The rock pool baths at the southern end of the beach have been extended 18ft., and are now 57ft. long, with a smooth bottom. Ladies' dressing sheds have been erected immediately at the rear, on a spot once occupied by a jumble of rocks, and a general store and refreshment room of original design has been built close to the beach. 

General Store, Avalon Beach - ON 165/925 Item c07771_0002_c photo by Rex Hazlewood, Image Courtesy The Mitchell Library, State Library of NSW, circa January - February 1922

Several landowners are already building homes on their lots. A new, wide road has been constructed, giving the land direct access to the beach, and at the side of all the roads, trees, of eight different varieties, chosen as specially suitable for the land and atmosphere, have been planted. One of these is the Illawarra Flame Tree, which carries blooms of fire color. IMPROVING AVALON (1922, March 22). The Sun (Sydney, NSW : 1910 - 1954), p. 10 (FINAL RACING). Retrieved from

Links at Avalon
People Interested in the attractiveness of seaside resorts are beginning to realise the value of golf links. The latest proposal is to establish a course at Avalon Beach. Avalon is a favorite holiday and week-end resort of the motorist, who enjoys a short run, and when links are in playing order Its popularity, will; increase. The course will be laid out on a sheltered pocket on the Manly side of the beach. The main road to Palm Reach will form its western boundary, so that there will be no question of its accessibility.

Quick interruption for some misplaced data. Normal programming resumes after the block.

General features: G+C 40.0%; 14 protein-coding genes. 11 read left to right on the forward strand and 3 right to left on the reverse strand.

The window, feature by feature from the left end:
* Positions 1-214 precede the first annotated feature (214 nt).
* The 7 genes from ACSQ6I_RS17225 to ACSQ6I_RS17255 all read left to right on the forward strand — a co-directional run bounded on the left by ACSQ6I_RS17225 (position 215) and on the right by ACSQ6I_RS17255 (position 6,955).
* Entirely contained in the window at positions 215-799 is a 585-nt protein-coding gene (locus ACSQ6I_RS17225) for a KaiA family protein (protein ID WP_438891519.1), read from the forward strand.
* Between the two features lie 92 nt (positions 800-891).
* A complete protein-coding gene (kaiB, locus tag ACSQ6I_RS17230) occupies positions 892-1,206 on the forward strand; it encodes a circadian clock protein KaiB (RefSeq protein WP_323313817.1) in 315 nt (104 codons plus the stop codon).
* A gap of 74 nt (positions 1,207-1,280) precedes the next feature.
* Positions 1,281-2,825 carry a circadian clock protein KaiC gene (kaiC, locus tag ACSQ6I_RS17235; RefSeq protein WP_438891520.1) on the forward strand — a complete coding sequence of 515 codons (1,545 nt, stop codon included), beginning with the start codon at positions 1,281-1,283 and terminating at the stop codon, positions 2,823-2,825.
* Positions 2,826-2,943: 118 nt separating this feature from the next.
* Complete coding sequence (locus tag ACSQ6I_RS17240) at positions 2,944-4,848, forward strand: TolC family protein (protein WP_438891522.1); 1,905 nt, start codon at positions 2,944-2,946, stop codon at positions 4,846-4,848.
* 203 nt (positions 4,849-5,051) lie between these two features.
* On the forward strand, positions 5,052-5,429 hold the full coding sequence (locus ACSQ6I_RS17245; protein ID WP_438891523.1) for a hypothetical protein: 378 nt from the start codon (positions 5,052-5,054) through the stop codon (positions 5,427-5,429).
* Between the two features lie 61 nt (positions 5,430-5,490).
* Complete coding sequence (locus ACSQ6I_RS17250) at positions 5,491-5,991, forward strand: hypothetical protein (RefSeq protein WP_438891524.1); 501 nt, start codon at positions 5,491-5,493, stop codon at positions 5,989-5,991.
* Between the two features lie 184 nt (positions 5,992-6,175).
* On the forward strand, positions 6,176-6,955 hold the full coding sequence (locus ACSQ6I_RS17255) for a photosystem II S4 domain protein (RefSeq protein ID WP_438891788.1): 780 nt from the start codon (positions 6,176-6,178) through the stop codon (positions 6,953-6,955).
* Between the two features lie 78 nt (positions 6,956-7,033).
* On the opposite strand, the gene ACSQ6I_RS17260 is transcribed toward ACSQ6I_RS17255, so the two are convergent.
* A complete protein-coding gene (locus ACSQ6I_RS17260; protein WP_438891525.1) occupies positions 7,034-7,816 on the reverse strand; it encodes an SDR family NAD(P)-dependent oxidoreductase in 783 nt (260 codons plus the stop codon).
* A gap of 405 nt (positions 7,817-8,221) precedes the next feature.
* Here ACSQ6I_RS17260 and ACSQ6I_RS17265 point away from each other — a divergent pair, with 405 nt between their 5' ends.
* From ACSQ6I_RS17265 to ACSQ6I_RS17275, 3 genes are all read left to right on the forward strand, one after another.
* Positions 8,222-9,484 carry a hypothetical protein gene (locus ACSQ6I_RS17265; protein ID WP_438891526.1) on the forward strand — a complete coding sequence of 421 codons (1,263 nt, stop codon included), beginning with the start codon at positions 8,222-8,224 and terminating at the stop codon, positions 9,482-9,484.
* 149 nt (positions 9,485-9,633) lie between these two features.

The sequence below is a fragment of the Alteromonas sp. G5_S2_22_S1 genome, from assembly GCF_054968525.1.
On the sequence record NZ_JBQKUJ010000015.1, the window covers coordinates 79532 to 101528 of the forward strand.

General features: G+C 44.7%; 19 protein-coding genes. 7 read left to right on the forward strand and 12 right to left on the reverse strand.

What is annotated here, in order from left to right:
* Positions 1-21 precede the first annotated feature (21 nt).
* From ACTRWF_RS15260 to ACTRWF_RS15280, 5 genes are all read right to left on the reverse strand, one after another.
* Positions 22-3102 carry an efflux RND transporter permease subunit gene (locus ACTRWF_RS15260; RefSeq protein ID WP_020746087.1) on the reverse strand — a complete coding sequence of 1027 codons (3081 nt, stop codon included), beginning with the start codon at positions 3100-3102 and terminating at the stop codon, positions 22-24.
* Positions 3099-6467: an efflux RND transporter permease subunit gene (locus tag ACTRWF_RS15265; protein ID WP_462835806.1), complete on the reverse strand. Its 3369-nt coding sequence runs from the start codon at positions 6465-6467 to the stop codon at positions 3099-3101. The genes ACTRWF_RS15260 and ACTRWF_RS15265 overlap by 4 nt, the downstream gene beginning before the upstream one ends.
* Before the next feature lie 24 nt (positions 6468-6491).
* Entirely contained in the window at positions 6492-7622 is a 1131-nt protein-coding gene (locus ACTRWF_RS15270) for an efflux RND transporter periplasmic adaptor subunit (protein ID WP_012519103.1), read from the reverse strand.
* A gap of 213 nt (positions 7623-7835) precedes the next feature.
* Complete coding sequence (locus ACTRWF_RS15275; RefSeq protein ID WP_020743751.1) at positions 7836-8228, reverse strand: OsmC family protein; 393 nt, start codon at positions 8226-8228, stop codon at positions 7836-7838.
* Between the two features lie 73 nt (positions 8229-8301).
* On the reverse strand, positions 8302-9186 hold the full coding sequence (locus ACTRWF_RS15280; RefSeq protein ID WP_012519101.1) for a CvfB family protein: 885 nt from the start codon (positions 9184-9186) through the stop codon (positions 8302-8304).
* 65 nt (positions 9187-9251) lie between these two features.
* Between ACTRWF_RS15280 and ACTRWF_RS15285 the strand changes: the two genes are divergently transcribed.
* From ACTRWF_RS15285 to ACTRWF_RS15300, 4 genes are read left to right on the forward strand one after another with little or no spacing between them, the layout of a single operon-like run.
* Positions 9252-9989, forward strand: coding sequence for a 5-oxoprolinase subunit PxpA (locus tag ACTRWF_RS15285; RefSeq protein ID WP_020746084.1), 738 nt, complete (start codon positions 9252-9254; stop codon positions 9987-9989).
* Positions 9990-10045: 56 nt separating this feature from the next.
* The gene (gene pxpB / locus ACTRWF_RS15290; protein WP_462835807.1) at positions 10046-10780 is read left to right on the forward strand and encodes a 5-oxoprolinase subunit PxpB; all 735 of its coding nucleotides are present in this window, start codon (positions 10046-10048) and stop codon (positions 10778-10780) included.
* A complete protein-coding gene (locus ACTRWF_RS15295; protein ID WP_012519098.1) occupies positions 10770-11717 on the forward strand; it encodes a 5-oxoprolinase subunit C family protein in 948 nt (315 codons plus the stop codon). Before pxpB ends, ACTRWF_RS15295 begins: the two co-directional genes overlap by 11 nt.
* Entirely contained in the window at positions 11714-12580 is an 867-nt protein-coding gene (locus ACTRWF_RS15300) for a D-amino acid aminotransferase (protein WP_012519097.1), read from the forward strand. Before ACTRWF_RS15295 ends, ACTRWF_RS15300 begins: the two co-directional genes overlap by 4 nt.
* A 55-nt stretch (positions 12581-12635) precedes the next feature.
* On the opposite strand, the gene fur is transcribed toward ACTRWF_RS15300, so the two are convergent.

The course will be of nine holes to commence with, and a beautiful site has been reserved for the clubhouse, within one minute of the beach and swimming pool. The ground at present is mostly covered with ti-tree, but clearing it will not be expensive or difficult. Patches have already been cleared, and are well grassed, the soil being sandy and most suitable for golf. The work of laying out the course and getting It In order will be taken In hand almost Immediately, and an effort made to get the links in playing order by next summer. SEASIDE GOLF (1923, February 27). The Sun (Sydney, NSW : 1910 - 1954), , p. 5 (FINAL EXTRA). Retrieved from 

Grass with sign reading Avalon Golf Links in preparation - photo by Rex Hazlewood, circa 1920-1929 Image Courtesy The Mitchell Library, State Library of NSW, No.:c046220009h
The 'Park Estate' brochure illustrates more refined dressing sheds on the beach and shows some of the houses that have been built since 1921 - the golf links are finished as well and Refreshment Rooms have been added to Stan Wickham's store. Some of these images are those taken by Rex Hazlewood and others have appeared in sales materials for Clareville. Mr. Hazlewood did take a lot of panoramas himself, many of which can be seen in the State Library of New South Wales, but these are listed in the National Library of Australia as EB Panos: